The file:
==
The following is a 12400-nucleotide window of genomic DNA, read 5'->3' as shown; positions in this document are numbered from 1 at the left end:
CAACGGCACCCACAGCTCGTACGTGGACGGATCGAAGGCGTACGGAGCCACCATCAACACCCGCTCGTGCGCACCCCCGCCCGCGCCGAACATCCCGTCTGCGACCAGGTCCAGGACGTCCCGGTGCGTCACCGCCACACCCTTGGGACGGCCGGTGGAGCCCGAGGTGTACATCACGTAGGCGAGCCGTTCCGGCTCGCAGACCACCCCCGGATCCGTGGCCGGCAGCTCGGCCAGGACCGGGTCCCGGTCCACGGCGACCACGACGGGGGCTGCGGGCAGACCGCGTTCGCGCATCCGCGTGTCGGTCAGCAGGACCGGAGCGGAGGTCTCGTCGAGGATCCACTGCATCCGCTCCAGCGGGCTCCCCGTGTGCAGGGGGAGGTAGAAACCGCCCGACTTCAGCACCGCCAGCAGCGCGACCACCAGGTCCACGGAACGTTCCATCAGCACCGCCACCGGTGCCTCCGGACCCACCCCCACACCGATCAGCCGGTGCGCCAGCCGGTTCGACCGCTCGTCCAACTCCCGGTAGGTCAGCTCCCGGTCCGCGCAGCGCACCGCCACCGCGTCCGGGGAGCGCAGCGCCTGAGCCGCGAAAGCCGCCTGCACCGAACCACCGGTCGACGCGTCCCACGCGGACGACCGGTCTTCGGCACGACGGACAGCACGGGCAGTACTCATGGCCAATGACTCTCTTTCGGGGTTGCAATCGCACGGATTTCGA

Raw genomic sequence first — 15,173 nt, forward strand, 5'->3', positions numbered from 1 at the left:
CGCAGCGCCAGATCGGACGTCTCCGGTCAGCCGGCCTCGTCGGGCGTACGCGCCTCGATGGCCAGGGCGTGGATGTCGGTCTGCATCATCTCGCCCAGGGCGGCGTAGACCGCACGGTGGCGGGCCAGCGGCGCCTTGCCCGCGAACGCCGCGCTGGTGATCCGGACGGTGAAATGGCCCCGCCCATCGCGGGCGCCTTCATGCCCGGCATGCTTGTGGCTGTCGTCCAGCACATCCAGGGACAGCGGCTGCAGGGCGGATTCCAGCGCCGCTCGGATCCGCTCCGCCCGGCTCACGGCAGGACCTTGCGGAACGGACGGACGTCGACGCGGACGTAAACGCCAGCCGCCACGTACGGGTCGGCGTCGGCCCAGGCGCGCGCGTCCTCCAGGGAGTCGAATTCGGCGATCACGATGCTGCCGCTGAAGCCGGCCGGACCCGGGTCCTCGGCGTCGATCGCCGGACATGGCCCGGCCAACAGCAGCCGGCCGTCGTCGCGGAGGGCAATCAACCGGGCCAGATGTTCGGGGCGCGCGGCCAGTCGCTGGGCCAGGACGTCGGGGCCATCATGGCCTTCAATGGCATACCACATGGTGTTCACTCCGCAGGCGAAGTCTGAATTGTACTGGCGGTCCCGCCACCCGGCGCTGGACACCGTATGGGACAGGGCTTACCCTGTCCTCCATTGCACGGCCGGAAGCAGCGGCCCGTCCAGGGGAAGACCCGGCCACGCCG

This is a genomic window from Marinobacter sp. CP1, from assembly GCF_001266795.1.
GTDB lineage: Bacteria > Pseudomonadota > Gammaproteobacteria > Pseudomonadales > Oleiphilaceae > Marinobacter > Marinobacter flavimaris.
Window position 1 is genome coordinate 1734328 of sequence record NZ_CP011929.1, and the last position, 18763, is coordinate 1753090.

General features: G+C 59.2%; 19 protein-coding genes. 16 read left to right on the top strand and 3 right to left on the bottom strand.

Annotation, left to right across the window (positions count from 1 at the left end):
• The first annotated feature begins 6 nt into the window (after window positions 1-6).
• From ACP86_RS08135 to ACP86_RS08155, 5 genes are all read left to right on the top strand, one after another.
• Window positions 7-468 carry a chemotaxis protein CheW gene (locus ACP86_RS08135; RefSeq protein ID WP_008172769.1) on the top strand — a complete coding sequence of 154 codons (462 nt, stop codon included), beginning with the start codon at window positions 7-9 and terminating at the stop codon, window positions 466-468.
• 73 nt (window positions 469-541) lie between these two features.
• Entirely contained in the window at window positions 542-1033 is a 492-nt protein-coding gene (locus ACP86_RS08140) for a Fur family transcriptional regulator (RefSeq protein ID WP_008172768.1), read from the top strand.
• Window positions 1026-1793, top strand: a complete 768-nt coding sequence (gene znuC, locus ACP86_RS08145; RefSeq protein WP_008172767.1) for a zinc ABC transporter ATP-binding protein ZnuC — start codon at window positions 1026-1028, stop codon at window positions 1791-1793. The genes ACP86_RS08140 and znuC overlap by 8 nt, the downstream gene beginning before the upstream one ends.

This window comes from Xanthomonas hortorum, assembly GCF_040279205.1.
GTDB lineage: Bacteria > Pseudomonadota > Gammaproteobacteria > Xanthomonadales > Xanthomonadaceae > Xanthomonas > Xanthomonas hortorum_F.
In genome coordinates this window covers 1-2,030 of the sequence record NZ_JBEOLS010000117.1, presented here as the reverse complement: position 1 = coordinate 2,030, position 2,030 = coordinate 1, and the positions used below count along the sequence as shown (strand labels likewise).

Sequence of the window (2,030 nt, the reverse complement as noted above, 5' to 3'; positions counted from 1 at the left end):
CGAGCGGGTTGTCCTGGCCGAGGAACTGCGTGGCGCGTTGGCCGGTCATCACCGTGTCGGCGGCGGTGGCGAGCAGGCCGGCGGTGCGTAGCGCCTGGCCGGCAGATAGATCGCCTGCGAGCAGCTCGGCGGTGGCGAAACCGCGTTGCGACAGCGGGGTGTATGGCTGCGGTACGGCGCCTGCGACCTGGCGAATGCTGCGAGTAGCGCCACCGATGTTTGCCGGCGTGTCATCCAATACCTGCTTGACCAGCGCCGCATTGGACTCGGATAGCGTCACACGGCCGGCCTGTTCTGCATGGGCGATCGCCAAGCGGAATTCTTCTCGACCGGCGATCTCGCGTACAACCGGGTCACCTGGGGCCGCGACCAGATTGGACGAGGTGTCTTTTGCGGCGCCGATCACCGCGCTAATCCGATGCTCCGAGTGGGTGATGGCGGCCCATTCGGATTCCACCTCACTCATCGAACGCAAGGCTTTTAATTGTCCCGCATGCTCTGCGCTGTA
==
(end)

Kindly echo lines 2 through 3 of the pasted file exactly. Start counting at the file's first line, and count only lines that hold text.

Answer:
CAACGGCACCCACAGCTCGTACGTGGACGGATCGAAGGCGTACGGAGCCACCATCAACACCCGCTCGTGCGCACCCCCGCCCGCGCCGAACATCCCGTCTGCGACCAGGTCCAGGACGTCCCGGTGCGTCACCGCCACACCCTTGGGACGGCCGGTGGAGCCCGAGGTGTACATCACGTAGGCGAGCCGTTCCGGCTCGCAGACCACCCCCGGATCCGTGGCCGGCAGCTCGGCCAGGACCGGGTCCCGGTCCACGGCGACCACGACGGGGGCTGCGGGCAGACCGCGTTCGCGCATCCGCGTGTCGGTCAGCAGGACCGGAGCGGAGGTCTCGTCGAGGATCCACTGCATCCGCTCCAGCGGGCTCCCCGTGTGCAGGGGGAGGTAGAAACCGCCCGACTTCAGCACCGCCAGCAGCGCGACCACCAGGTCCACGGAACGTTCCATCAGCACCGCCACCGGTGCCTCCGGACCCACCCCCACACCGATCAGCCGGTGCGCCAGCCGGTTCGACCGCTCGTCCAACTCCCGGTAGGTCAGCTCCCGGTCCGCGCAGCGCACCGCCACCGCGTCCGGGGAGCGCAGCGCCTGAGCCGCGAAAGCCGCCTGCACCGAACCACCGGTCGACGCGTCCCACGCGGACGACCGGTCTTCGGCACGACGGACAGCACGGGCAGTACTCATGGCCAATGACTCTCTTTCGGGGTTGCAATCGCACGGATTTCGA

Raw genomic sequence first — 15,173 nt, forward strand, 5'->3', positions numbered from 1 at the left: